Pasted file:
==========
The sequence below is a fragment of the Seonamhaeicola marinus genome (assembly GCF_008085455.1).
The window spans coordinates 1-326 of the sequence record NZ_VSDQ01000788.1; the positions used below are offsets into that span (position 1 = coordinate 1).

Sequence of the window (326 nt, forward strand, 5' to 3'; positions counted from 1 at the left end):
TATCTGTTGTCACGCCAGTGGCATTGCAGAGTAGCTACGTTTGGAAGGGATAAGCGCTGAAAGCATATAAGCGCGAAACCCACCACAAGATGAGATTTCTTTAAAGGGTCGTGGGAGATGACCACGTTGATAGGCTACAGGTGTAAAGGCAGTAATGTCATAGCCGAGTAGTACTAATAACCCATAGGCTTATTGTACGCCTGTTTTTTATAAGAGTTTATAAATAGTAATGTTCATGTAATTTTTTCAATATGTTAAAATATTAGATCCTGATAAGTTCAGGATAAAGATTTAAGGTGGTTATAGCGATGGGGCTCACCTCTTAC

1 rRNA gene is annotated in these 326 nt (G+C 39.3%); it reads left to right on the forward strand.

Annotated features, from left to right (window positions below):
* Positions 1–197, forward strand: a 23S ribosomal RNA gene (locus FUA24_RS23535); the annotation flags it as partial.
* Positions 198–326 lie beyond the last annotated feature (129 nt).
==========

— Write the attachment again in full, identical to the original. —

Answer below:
The sequence below is a fragment of the Seonamhaeicola marinus genome (assembly GCF_008085455.1).
The window spans coordinates 1-326 of the sequence record NZ_VSDQ01000788.1; the positions used below are offsets into that span (position 1 = coordinate 1).

Sequence of the window (326 nt, forward strand, 5' to 3'; positions counted from 1 at the left end):
TATCTGTTGTCACGCCAGTGGCATTGCAGAGTAGCTACGTTTGGAAGGGATAAGCGCTGAAAGCATATAAGCGCGAAACCCACCACAAGATGAGATTTCTTTAAAGGGTCGTGGGAGATGACCACGTTGATAGGCTACAGGTGTAAAGGCAGTAATGTCATAGCCGAGTAGTACTAATAACCCATAGGCTTATTGTACGCCTGTTTTTTATAAGAGTTTATAAATAGTAATGTTCATGTAATTTTTTCAATATGTTAAAATATTAGATCCTGATAAGTTCAGGATAAAGATTTAAGGTGGTTATAGCGATGGGGCTCACCTCTTAC

1 rRNA gene is annotated in these 326 nt (G+C 39.3%); it reads left to right on the forward strand.

Annotated features, from left to right (window positions below):
* Positions 1–197, forward strand: a 23S ribosomal RNA gene (locus FUA24_RS23535); the annotation flags it as partial.
* Positions 198–326 lie beyond the last annotated feature (129 nt).